Member 2409
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Los Angeles, US
Immortal since Dec 2, 2009
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    From Beatrix
    Non-Locality, Cognition,...
    From Beatrix
    Partying to Revolution
    From Wildcat
    The Luxurious Ambiguity of...
    From AsylumSeaker
    21st Century Renaissance...
    From Beatrix
    Mathematics and the...
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    From f.Myles
    Scale of the Universe
    From f.Myles
    The National Ignition...
    Now playing SpaceCollective
    Where forward thinking terrestrials share ideas and information about the state of the species, their planet and the universe, living the lives of science fiction. Introduction
    Featuring Powers of Ten by Charles and Ray Eames, based on an idea by Kees Boeke.
    Geoff Manaugh: Quadraturin and Other Architectural Expansionary Tales

    Wednesday, October 13, 7pm
    W.M. Keck Lecture Hall

    Geoff Manaugh is the author of BLDGBLOG and The BLDGBLOG Book, former senior editor of Dwell magazine, and a contributing editor at Wired UK. Along with Nicola Twilley, he organized and co-curated the "Landscapes of Quarantine" design studio and exhibition at New York's Storefront for Art and Architecture in 2009/2010, and he is currently curating a 2011 exhibition for the Nevada Museum of Art called "Landscape Futures."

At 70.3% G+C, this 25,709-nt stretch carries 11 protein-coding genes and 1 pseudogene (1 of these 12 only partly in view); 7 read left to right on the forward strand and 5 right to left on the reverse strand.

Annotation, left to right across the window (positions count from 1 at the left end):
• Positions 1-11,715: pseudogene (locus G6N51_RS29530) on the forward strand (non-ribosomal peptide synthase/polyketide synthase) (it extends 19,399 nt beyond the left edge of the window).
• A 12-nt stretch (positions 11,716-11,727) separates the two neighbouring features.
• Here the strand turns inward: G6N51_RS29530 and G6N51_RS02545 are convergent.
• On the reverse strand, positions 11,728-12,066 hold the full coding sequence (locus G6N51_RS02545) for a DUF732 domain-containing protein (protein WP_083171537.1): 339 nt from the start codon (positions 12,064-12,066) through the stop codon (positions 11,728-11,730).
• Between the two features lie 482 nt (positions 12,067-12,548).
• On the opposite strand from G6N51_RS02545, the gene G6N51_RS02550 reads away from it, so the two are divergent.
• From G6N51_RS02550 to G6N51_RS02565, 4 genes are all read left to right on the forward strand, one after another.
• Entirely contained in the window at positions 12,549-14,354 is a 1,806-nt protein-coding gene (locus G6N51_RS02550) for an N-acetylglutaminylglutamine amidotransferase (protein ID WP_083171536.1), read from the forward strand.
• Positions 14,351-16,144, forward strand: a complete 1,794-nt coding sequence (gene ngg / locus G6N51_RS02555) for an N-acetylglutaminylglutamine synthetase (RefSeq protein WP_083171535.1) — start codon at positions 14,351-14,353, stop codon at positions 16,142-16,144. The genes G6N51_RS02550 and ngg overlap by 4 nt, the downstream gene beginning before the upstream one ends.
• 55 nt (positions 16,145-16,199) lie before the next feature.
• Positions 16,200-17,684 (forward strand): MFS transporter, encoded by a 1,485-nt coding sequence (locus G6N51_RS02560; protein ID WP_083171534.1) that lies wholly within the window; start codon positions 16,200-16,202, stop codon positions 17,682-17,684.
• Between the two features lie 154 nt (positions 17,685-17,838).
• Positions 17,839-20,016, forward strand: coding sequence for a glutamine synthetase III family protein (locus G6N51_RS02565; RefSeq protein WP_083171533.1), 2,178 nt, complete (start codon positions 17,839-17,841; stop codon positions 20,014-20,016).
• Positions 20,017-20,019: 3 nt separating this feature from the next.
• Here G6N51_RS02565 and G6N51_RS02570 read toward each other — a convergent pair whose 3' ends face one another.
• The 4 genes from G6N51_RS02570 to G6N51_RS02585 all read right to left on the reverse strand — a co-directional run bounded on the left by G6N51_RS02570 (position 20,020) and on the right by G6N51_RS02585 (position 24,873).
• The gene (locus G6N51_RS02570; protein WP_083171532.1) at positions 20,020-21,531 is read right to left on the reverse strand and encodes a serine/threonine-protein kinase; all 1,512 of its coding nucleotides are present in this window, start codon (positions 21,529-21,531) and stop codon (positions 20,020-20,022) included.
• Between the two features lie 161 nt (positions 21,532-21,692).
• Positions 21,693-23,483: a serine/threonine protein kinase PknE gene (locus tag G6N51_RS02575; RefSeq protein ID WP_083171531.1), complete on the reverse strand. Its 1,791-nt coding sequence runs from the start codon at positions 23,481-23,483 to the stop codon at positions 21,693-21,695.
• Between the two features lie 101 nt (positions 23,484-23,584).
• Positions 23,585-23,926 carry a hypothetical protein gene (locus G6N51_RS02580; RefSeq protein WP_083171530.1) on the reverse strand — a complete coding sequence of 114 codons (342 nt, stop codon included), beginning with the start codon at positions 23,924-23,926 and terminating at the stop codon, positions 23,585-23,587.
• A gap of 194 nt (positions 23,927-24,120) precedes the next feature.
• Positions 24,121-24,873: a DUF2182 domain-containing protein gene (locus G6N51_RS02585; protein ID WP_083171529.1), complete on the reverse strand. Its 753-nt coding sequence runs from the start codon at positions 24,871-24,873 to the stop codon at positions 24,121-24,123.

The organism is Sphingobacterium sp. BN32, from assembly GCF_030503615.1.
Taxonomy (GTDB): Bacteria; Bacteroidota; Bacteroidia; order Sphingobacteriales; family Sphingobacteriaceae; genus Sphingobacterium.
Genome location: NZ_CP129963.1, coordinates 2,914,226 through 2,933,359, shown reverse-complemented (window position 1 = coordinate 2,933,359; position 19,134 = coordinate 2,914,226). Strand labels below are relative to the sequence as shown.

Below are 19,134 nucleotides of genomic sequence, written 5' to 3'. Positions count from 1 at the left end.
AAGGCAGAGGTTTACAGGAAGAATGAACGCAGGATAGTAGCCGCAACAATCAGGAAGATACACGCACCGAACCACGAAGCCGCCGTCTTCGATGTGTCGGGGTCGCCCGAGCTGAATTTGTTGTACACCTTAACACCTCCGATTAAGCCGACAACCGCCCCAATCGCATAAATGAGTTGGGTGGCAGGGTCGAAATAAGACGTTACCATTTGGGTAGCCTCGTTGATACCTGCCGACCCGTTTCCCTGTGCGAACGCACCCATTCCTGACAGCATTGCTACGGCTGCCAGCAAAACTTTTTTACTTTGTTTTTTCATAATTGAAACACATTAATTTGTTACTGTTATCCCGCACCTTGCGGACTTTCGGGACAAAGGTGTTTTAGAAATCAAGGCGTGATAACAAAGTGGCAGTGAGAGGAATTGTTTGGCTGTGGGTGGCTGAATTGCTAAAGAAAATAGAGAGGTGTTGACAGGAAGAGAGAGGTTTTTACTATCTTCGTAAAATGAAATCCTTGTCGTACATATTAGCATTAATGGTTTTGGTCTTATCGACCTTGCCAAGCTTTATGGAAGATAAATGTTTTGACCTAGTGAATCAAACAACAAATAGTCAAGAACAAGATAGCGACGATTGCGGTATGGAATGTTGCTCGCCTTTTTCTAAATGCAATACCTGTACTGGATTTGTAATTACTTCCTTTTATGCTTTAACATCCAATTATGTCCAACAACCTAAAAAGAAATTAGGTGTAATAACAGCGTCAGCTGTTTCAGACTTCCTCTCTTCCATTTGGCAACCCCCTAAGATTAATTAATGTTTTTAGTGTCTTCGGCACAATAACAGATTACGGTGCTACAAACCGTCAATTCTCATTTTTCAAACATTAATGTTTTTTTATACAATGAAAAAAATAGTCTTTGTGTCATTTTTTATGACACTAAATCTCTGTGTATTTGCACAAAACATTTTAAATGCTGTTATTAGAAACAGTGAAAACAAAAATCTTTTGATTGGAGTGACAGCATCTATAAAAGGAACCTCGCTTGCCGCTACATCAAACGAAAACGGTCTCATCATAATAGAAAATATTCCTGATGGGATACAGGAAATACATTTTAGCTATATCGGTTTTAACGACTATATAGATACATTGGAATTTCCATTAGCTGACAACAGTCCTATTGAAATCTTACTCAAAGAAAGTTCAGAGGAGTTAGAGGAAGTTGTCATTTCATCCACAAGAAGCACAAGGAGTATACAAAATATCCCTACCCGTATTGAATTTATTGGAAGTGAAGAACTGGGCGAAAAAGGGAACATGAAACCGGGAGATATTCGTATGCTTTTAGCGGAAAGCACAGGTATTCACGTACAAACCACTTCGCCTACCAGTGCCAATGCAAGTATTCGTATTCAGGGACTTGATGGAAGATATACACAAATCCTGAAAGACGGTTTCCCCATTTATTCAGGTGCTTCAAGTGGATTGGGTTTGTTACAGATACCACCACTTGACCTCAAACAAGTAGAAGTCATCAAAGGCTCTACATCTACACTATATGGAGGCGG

From 'trap streets' in London and the fiction of China Miéville to the folklore of The First Fossil Hunters and myths of Alexander's Gates to, of course, Quadraturin by way of Franz Kafka, Mike Mignola, Rupert Thomson, 3D-printing bees, haunted skyscrapers, neutrino storms, the Cyclonopedia, and much more, the talk will be a quick rundown of both the narrative implications of architecture and the architectural implications of specific storylines.

    In addition to lecturing on a broad range of architectural topics at schools and museums around the world, Manaugh has taught design studios at Columbia University, the Pratt Institute, the University of Technology, Sydney, and USC. He lives in Los Angeles.

    More here
    Watch it live at

    Wed, Oct 13, 2010  Permanent link
    Categories: SCIArc, Lectures